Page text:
Starring Salman Khan, Mithun Chakraborty, and Sohail Khan. In Hindi with English subtitles. Rated 14A.
Hyped as Salman Khan’s magnum opus, and penned by his own hand, Veer is an anachronistic mashup that fails completely. Played in all sincerity as an epic love story and a historical drama, this film lacks the one critical element of any period film: attention to detail. The narrative of this film is disrupted at every moment with glaring illogical inaccuracies in the sets, the costumes, the music, and in the story itself.
Watch the trailer for Veer .
The title character is played by Salman Khan as the musclebound warrior son of a Pindari leader who is charged from infancy with the task of avenging his father’s defeat by both the British and the traitorous King of Madavgarh. We first meet the adult Veer as he and his companions loot a train whose cargo is Indian gold bound for England, a fitting task for any anticolonial hero. However, the drama of the moment is substantially compromised by the fact that Khan is outfitted in modern leather pants and what can only be called a very pretty blouse.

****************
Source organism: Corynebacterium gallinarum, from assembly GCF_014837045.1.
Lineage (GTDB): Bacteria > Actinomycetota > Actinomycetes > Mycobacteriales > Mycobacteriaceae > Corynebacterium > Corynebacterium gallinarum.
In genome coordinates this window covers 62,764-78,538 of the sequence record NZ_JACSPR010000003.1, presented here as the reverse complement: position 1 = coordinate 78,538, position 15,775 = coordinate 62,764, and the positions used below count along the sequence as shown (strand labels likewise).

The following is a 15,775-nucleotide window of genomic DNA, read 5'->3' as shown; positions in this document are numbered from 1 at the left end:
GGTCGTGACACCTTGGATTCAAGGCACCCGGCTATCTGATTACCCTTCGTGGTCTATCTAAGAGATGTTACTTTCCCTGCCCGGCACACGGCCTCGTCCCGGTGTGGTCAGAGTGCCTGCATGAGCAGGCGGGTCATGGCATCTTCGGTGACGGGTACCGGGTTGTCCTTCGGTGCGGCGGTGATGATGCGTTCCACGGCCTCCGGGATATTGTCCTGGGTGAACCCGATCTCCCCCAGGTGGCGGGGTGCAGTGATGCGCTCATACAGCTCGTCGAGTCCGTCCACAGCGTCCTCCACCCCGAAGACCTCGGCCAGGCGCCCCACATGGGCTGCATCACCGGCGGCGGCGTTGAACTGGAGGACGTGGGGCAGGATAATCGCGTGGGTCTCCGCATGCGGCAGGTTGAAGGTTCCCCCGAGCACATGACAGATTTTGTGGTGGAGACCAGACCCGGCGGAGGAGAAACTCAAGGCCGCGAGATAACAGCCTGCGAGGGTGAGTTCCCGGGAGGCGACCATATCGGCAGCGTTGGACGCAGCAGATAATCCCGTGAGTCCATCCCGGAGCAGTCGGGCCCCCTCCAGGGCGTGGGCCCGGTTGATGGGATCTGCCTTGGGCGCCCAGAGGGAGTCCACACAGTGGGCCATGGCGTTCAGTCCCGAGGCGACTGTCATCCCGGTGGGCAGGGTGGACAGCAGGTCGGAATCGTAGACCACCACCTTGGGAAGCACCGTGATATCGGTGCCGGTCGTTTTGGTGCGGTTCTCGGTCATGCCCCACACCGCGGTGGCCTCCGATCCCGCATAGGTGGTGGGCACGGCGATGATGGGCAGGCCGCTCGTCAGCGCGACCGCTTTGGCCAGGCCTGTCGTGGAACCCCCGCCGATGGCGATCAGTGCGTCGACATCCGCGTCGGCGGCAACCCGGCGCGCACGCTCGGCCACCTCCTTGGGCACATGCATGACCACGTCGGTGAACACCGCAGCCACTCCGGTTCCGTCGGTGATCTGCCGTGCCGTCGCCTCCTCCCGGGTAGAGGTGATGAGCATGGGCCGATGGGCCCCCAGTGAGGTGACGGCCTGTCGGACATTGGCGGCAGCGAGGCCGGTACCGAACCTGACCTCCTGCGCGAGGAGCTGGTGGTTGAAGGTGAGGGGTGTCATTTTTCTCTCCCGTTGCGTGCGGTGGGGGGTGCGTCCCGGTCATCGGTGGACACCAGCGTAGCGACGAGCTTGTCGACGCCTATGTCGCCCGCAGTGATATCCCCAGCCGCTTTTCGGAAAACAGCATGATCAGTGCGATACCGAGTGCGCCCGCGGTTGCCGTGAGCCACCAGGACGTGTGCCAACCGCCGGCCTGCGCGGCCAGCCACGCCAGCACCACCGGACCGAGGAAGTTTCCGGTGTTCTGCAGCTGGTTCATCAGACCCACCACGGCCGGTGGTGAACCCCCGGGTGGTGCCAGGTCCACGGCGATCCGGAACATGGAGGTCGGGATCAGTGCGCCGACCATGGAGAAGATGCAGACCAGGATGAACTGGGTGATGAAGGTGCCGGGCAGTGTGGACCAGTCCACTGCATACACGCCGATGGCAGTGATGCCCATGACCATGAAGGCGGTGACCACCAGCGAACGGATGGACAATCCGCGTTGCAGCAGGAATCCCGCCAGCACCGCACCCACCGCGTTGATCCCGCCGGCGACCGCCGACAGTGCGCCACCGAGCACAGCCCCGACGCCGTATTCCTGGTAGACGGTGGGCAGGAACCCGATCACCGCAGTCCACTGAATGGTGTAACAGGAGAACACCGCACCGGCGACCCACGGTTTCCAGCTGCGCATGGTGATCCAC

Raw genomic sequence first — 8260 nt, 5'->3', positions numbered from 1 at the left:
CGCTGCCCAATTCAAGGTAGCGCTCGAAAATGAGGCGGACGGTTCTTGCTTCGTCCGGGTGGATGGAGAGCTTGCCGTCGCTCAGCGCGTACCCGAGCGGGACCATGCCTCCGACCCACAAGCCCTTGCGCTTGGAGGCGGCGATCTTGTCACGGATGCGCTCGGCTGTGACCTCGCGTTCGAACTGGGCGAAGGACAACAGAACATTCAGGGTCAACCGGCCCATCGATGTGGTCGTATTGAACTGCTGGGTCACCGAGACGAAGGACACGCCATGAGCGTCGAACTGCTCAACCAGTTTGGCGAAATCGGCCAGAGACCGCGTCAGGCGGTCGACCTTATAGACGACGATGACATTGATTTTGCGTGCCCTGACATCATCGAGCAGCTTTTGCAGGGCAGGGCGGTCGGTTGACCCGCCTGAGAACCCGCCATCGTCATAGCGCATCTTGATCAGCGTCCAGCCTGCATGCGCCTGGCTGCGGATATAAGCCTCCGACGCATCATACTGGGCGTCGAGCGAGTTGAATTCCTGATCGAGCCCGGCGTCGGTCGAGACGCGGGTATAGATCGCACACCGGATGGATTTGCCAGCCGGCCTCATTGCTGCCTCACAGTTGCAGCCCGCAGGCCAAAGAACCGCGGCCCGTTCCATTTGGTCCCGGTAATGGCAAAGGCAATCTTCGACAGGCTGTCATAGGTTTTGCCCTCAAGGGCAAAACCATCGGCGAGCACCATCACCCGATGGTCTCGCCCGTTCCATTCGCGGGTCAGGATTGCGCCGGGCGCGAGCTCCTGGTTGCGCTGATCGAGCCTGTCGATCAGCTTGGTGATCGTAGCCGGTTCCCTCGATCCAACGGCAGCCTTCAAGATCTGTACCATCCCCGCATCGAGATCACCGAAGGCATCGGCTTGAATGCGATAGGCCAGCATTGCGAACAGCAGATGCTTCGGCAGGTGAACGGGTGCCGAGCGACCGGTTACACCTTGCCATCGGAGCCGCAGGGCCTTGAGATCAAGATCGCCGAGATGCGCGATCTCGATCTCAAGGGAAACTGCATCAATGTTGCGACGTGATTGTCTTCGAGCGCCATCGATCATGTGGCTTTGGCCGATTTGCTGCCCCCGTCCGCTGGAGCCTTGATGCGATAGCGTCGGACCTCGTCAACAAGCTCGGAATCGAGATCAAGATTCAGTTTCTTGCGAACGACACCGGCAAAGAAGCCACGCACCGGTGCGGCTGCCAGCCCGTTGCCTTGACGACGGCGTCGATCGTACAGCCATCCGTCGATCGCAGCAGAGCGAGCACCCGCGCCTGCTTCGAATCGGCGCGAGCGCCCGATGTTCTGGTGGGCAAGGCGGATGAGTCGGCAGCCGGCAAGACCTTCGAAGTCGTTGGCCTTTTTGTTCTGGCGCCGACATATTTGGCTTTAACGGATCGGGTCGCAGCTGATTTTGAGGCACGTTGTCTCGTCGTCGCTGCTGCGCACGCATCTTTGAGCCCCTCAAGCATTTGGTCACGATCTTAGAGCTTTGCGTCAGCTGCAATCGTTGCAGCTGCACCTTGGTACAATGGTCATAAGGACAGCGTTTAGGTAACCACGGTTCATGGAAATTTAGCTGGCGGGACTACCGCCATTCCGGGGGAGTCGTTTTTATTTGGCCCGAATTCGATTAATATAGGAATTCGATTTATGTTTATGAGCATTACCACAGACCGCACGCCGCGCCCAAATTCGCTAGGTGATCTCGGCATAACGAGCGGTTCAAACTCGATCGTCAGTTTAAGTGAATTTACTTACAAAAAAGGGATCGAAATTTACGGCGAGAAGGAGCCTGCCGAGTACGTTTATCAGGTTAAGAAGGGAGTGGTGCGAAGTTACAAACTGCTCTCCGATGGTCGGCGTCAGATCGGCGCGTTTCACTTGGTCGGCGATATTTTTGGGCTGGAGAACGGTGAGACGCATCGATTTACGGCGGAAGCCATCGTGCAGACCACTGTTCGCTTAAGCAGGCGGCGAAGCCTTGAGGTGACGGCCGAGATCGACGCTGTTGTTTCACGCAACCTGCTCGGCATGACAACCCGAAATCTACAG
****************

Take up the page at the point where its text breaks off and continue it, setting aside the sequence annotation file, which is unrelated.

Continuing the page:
Such gaffes litter the screen as Veer, with his brother Punya (Sohail Khan), travels to England as part of the infamous Macaulay education plan, delivers a few rousing antiimperialist speeches, kills countless British soldiers, romances an Indian princess (the daughter of his sworn enemy), and returns safely to India. Upon his return, he vows to marry the princess, kill her father, and uproot the British along the way.
It is really not possible to take this film seriously. The music is a muddled mess of multiple genres, and the love story falls flat. There are many gory battle scenes, and Khan displays his musculature in every frame. But there simply isn’t enough gravitas in the film to justify its ambitious claims.